A call to serve: Family moves to Africa

State College native Steve Straw says he and his family moved to the west-central African nation of Gabon last year to try to put into practice their prayer to be a blessing in everything they do.

Joseph Straw, 14, presents a soccer ball to a village leader during a mobile health clinic outside Libreville, Gabon. Below top: State College native Steve Straw flying an aircraft over Africa. Below middle: The Straw family, from left, Megan, 13, Alace, Joseph, Steve, and Samuel, 11, moved to Libreville last year to assess the African nation’s runways and launch an air ambulance service. They take frequent trips to the beach and find the Gabonese people friendly and welcoming.

Straw, 39, has been working to locate, purchase and refurbish a small plane that will serve as Gabon’s first air ambulance. When the plane arrives in Gabon later this month, he’ll be its pilot.

The plane will make possible trips and supply deliveries between the capital city of Libreville and the country’s main bush hospital, Bongolo Hospital, in southern Gabon, near the Republic of Congo border. It’s a journey that today takes 10 to 12 hours over terrain only a four-wheel drive vehicle can maneuver.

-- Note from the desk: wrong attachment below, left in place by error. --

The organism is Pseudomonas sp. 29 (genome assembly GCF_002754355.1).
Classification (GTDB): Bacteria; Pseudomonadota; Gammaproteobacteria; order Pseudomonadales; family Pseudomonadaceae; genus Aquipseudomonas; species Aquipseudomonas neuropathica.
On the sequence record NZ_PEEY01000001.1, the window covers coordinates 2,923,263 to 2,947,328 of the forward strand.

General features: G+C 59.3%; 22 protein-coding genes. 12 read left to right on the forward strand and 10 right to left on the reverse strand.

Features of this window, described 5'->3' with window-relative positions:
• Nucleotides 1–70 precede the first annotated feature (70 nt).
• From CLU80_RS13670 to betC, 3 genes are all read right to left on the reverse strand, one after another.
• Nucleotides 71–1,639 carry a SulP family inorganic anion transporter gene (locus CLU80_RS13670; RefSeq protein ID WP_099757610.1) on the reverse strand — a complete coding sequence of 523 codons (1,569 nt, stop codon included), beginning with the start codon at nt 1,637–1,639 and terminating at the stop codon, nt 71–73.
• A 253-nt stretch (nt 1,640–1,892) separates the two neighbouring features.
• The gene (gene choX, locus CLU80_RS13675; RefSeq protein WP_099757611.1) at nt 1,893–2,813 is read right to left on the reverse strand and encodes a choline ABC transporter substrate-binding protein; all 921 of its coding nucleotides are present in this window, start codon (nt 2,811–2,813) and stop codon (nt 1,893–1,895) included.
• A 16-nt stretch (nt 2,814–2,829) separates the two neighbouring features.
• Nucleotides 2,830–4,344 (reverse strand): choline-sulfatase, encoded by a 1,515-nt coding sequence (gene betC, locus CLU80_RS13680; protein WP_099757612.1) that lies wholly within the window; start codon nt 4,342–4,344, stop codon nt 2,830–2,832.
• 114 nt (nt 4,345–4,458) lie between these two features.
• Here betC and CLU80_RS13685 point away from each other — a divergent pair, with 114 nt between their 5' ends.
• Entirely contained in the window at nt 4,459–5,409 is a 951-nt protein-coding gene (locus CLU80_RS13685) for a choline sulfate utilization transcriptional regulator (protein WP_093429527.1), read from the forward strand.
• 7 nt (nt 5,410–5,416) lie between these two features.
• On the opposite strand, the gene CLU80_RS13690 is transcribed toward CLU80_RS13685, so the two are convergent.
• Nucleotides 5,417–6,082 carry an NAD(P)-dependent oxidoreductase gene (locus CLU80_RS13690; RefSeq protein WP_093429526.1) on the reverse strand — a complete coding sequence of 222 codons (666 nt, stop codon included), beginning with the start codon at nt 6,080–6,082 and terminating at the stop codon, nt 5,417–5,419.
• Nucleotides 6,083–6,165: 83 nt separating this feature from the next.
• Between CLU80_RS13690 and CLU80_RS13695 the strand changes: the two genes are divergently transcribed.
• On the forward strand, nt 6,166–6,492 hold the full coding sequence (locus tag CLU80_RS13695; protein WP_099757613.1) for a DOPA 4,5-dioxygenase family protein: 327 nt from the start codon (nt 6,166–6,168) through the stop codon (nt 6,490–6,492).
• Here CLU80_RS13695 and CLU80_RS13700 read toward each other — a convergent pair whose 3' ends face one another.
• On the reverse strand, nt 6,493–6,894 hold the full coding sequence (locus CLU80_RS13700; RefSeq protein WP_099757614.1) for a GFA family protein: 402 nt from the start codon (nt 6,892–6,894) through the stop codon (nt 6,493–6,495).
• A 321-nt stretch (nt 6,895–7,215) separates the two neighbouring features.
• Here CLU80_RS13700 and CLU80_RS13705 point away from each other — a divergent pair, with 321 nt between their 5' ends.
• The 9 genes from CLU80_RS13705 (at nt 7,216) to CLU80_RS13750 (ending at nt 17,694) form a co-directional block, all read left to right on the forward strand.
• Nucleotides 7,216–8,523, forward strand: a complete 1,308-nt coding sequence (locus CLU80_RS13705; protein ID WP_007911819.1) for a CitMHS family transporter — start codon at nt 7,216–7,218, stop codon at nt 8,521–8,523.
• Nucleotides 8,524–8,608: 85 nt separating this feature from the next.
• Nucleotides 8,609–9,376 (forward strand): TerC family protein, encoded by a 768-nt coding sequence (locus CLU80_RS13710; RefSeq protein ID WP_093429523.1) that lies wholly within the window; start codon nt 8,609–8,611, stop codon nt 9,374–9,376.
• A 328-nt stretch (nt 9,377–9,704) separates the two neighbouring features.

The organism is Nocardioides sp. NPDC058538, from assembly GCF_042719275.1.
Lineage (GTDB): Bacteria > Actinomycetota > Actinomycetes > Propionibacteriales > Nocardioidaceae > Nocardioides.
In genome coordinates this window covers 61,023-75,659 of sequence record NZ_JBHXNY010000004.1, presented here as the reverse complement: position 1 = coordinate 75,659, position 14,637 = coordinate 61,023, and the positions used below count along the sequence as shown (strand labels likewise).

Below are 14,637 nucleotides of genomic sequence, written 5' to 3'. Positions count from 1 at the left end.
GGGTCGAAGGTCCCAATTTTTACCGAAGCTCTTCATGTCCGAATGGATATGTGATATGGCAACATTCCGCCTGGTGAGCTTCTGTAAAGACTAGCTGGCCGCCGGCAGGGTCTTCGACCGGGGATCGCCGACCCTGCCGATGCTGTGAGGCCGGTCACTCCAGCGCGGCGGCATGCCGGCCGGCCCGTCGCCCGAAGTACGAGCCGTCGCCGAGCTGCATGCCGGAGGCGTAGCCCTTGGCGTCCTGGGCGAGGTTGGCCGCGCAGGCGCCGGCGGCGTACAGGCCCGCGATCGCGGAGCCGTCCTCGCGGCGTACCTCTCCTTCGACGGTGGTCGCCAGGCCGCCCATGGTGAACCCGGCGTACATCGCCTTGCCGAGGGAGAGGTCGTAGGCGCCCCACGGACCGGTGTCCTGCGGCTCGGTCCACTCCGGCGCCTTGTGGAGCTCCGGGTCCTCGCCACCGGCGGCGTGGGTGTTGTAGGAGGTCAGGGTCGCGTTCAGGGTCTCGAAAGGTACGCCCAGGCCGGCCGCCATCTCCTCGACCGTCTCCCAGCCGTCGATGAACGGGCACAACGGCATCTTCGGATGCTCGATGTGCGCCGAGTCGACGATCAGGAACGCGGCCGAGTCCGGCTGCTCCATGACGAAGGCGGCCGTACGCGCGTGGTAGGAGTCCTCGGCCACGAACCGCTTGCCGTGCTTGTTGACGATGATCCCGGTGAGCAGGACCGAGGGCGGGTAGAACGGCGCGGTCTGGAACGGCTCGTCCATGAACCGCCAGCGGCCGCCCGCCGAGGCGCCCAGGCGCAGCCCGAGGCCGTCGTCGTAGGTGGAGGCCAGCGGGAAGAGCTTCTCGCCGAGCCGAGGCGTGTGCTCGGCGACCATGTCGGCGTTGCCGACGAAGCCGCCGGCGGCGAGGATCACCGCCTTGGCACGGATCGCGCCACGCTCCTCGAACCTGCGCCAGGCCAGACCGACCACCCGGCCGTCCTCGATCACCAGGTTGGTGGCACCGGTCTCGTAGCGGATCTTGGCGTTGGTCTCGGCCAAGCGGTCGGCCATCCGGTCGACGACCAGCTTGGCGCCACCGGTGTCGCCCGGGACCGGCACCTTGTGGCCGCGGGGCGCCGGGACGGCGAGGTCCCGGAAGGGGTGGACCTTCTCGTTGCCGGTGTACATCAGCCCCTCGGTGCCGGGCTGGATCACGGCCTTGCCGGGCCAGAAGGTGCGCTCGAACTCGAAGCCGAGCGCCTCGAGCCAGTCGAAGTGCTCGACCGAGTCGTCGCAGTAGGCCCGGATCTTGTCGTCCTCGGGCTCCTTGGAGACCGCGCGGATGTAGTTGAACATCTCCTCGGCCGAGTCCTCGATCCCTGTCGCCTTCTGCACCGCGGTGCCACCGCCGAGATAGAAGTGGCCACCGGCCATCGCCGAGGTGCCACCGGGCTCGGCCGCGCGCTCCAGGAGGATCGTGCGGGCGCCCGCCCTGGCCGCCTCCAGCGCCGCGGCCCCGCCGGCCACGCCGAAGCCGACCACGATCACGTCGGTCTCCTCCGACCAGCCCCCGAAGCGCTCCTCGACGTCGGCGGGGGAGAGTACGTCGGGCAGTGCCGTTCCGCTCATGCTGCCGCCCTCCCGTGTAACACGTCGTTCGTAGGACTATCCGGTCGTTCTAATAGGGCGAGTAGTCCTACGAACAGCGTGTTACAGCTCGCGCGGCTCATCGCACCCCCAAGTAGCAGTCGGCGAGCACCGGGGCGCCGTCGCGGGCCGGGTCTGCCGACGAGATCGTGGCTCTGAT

With nurse strikes at clinics and hospitals closer to Libreville, Bongolo is the best chance for medical treatment from western-trained professionals, Straw said. Without any reliable way to reach the hospital, many Gabonese today die from malaria and other treatable illnesses. In addition, Bongolo two years ago opened an HIV/AIDS clinic. Regular delivery of antiretroviral medication is key to treatment.

Straw and his wife, Alace, 37, with their children Joey, 14, Megan, 13, and Samuel, 11, moved to Libreville last year to assess Gabon’s runways and work with the New York-based charity, Air Calvary, to launch the service.

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